Two of the U.S. Senate’s most respected voices on health care are urging the Trump administration to pump the brakes on allowing step therapy by Medicare Advantage plans. Sen. Rand Paul, R-Ky., Congress’ only ophthalmologist, and Sen. Sherrod Brown, D-Ill., last week sent a letter urging Centers for Medicare & Medicaid Services head Seema Verma to halt this new policy, which began Jan. 1. They also implore the Trump administration to “establish a clear set of guardrails to reduce any potential barriers to care prior to moving forward with the proposed policy change.”
Medicare Advantage plans are now allowed to force step therapy for beneficiaries, a change that took effect at the beginning of the month. CMS is permitting Medicare Advantage plans to require that patients’ treatment start with an off-label option, which would include ophthalmic treatments, such as Avastin.
The agency says the policy allows Medicare Advantage plans the ability to negotiate drug prices, which could lower costs. However, the Academy believes that it instead inserts substantial obstacles between patients and their physicians’ recommended treatment options.
The Academy and other organizations throughout medicine continue to believe there are two prevailing reasons why CMS’ step therapy policy may run afoul with statute. First, CMS does not have the authority to grant Medicare Advantage plans the ability to limit coverage for Part B drugs. Secondly, we believe that the plan interferes with beneficiaries’ access to the same services provided under original Medicare, which is inappropriate.
In opposing the policy, the senators cite the new policy’s lack of a requirement to ensure proper clinical review for step-therapy cases, along with the absence of clarity regarding the number of times beneficiaries’ care must fail if their coverage changes during treatment.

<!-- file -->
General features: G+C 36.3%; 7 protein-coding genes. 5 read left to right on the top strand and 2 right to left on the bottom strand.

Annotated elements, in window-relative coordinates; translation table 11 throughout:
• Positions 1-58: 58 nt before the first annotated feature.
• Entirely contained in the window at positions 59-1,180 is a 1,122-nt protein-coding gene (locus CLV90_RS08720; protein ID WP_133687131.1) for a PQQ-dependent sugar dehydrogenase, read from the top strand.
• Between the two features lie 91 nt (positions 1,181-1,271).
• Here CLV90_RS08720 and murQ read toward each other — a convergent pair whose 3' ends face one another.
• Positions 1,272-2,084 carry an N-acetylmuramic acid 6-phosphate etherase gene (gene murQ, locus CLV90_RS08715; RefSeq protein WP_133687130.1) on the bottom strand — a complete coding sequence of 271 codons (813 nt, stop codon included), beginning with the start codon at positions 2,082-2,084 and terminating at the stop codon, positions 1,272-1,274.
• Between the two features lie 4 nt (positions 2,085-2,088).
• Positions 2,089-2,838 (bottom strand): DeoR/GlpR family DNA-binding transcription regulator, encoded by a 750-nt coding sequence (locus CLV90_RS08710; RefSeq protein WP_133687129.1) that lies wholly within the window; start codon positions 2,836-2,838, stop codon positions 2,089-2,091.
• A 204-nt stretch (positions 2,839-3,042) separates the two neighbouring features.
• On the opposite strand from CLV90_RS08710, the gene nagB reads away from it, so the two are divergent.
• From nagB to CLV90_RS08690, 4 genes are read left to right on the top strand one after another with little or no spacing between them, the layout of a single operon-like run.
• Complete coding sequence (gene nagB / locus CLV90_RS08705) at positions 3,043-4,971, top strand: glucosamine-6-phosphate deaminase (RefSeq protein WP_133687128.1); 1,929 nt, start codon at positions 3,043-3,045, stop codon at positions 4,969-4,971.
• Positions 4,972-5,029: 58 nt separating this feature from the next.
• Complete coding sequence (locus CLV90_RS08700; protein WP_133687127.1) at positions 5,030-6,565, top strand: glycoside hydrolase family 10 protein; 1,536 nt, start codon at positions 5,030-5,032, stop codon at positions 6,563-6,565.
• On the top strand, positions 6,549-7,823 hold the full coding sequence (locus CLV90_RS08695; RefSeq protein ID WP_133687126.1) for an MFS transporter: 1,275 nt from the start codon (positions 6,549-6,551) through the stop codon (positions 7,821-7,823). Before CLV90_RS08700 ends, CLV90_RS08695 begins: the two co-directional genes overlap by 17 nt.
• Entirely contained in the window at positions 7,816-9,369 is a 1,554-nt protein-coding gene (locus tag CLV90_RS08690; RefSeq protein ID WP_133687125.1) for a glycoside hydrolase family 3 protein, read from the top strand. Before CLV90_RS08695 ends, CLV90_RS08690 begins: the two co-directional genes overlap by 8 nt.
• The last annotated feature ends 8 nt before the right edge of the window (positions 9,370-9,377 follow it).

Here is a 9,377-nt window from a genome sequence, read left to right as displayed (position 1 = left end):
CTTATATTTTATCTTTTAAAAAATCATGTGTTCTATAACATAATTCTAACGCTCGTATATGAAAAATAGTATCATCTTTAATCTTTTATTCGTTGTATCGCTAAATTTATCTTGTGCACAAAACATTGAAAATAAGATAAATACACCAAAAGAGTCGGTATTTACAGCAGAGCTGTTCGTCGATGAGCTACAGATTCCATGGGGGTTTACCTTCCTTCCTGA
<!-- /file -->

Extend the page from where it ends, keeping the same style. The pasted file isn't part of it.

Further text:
This is a major, positive development in the Academy’s efforts to ensure continued access to needed treatments for our patients. We’re pushing to compel the agency to reverse its policy, which will place patients at risk by delaying care based on physicians’ recommended treatments.
This development is especially important since Paul and Brown are both nationally known figures, particularly on the issue of health care. Their opposition to step therapy will help give this issue more prominence as the Academy continues to lay out the legal case for halting its implementation.
Last week, the Academy, along with a new step-therapy coalition, including rheumatology, the American Society of Retina Specialists and the American Society of Cataract and Refractive Surgery, revealed the findings of an independent legal review that indicates that the agency and its Medicare Advantage program are at risk of litigation. The American Glaucoma Society and the Retina Society are also supporting this effort.
In our coalition letter to CMS, we argue that CMS’ reliance on an Aug. 8, 2018 policy memorandum “does not provide a legally sufficient basis for [Medicare Advantage] plans to implement such programs.”